# Is it possible to express Fleming's Left Hand Rule and Right Hand Rule in terms of vectors?

I recently studied Fleming's Left Hand Rule and Fleming's Right Hand Rule for electromagnetism (For locating direction of Force, Magnetic Field and Current). Using my hands to find the direction is very tedious. Is it possible to use these rules by using vectors? If yes, how? I searched in Google for this but could not get a satisfactory answer. Please help.

• You can do the relevant vector product calculation, but mapping your vector back to the real world would still require the application of a hand-rule! So you'd just be complicating matters. Commented Apr 7, 2016 at 11:02

You could just calculate the vector components. These hand rules are used whenever vector quantities are related by a cross product. Let's take as an example the force on a moving charge due to a magnetic field: $$\vec{F}=q \vec{v} \times \vec{B}$$

Let's write this out in terms of its components (assuming we're working in 3D):

$$\left( \begin{array}{} F_x \\ F_y \\ F_z \end{array} \right) = q \left( \begin{array}{} v_x \\ v_y \\ v_z \end{array} \right) \times \left( \begin{array}{} B_x \\ B_y \\ B_z \end{array} \right) = q \left( \begin{array}{} v_y B_z - v_z B_y \\ v_z B_x - v_x B_z \\ v_x B_y - v_y B_x \end{array} \right)$$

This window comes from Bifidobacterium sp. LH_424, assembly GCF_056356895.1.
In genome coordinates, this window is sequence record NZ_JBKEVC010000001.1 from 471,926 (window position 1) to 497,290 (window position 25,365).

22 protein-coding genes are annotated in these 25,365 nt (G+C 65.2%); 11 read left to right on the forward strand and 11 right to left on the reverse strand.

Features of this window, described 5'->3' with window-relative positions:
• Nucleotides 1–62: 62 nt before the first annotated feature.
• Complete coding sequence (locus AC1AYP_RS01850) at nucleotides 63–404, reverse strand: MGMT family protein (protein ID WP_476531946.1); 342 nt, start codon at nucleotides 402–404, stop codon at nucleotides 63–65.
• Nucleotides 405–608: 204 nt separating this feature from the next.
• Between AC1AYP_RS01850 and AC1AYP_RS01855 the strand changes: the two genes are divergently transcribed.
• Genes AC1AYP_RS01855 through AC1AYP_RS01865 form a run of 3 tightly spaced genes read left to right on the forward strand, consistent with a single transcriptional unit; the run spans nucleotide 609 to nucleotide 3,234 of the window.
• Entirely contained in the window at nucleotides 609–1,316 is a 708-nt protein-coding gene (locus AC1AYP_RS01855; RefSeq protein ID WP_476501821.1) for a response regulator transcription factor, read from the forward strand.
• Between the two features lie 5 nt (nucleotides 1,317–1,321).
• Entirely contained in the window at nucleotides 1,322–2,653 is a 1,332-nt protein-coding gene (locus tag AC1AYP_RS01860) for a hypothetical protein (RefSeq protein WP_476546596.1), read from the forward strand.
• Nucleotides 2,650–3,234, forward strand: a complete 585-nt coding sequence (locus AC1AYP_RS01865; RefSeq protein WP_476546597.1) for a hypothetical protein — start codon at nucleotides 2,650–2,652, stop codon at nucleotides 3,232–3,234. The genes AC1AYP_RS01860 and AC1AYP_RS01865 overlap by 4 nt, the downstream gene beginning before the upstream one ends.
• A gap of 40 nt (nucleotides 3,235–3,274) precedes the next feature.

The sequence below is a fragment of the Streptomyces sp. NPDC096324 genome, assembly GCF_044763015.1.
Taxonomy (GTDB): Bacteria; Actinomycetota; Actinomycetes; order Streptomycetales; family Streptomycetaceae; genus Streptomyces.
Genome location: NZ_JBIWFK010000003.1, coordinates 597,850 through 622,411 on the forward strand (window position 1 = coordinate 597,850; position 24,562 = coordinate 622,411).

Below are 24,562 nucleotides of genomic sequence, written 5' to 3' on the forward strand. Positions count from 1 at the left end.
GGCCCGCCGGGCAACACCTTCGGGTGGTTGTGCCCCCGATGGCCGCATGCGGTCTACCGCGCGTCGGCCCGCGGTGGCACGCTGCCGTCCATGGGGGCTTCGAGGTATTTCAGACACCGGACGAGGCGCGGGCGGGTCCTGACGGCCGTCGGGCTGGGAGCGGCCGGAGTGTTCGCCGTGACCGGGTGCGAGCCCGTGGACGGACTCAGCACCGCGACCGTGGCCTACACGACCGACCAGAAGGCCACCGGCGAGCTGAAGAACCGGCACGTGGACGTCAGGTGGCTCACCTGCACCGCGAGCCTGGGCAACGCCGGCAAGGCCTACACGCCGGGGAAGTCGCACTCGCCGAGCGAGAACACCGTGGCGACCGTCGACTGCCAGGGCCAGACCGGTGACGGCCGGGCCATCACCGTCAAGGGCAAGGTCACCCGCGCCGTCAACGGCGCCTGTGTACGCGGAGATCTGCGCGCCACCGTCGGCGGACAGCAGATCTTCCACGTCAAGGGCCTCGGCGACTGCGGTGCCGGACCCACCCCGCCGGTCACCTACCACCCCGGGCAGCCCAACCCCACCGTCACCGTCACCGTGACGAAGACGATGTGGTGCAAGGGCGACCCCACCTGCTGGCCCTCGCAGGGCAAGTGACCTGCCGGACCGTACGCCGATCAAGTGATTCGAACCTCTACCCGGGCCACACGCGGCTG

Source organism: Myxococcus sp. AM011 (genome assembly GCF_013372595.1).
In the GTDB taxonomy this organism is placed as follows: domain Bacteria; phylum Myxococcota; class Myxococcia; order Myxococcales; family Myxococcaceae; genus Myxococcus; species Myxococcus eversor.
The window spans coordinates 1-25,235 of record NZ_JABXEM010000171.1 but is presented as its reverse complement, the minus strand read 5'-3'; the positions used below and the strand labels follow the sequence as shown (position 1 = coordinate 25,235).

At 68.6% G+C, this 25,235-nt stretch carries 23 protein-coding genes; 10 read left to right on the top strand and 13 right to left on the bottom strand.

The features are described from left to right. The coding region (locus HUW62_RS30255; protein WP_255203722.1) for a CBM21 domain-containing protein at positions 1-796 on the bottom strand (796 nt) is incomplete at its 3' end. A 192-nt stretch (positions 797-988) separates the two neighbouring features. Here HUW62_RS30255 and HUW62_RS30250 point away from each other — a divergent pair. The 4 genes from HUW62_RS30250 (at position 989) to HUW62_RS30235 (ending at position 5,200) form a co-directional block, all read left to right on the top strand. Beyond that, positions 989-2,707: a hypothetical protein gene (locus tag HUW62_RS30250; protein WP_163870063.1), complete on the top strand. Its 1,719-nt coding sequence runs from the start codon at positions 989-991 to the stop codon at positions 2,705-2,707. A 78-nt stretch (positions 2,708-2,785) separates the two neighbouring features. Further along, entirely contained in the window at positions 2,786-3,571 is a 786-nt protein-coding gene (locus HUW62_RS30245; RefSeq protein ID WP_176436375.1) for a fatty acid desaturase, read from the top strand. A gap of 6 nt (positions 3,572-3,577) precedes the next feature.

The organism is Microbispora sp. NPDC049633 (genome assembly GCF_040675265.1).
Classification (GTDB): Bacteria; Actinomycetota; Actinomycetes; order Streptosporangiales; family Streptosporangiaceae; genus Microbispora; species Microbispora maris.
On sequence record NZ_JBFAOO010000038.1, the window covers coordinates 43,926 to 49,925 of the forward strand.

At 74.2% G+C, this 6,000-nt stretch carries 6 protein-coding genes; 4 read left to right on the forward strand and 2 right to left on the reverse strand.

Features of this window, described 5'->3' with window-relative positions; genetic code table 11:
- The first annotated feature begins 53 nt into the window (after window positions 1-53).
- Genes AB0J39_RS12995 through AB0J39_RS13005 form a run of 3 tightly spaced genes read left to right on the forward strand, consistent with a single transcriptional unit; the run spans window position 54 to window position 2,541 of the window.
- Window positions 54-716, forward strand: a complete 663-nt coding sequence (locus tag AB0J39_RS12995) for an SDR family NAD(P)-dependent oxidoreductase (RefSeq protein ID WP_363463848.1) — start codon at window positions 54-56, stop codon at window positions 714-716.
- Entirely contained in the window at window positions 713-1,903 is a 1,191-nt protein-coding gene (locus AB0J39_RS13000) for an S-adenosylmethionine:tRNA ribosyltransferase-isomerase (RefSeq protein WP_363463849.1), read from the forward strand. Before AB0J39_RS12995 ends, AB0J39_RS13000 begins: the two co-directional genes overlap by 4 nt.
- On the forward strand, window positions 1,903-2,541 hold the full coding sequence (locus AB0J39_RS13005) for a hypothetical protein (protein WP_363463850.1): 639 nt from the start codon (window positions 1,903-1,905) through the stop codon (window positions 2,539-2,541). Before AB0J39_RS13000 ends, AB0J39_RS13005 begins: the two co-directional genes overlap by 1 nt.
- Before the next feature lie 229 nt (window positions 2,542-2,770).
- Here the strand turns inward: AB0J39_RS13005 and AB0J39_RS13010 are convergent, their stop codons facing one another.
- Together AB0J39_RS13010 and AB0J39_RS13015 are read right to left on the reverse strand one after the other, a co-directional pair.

In principle, this gives you the direction of the force... but I doubt it will be faster than using a hand rule. I generally only use one hand rule, namely the right hand rule for cross products:

Given two vectors $\vec{A}$ and $\vec{B}$, point the fingers of your right hand in the direction of $\vec{A}$, then curl them towards $\vec{B}$. Your thumb then points in the direction of the outer product $\vec{A}\times\vec{B}$.

If you know the equation for the cross product quantity you're trying to calculate, you can always use this rule and don't have to think about whether you need to use a left-hand or right-hand rule.

If you have trouble remembering which is which (or which is the witch), the way I remember it is: If the electrons go CLOCKWISE around the coil, the north pole faces towards you, AND, a conductor or electron beam in the field is pushed to the side where the electrons are going in the same direction. If it is pushed in that direction through a magnetic field, the current generated in it goes the opposite way to oppose the magnetic field (that's why generators get harder to turn when there is a load on them). Now, if you are going to use conventional current, you have to throw your brain into reverse (because they stuffed up about 300 years ago & didn't realize it until too late to re-write all the books & papers), and substitute conventional current (which goes the opposite way), for real current. I prefer to work in electron current most of the time.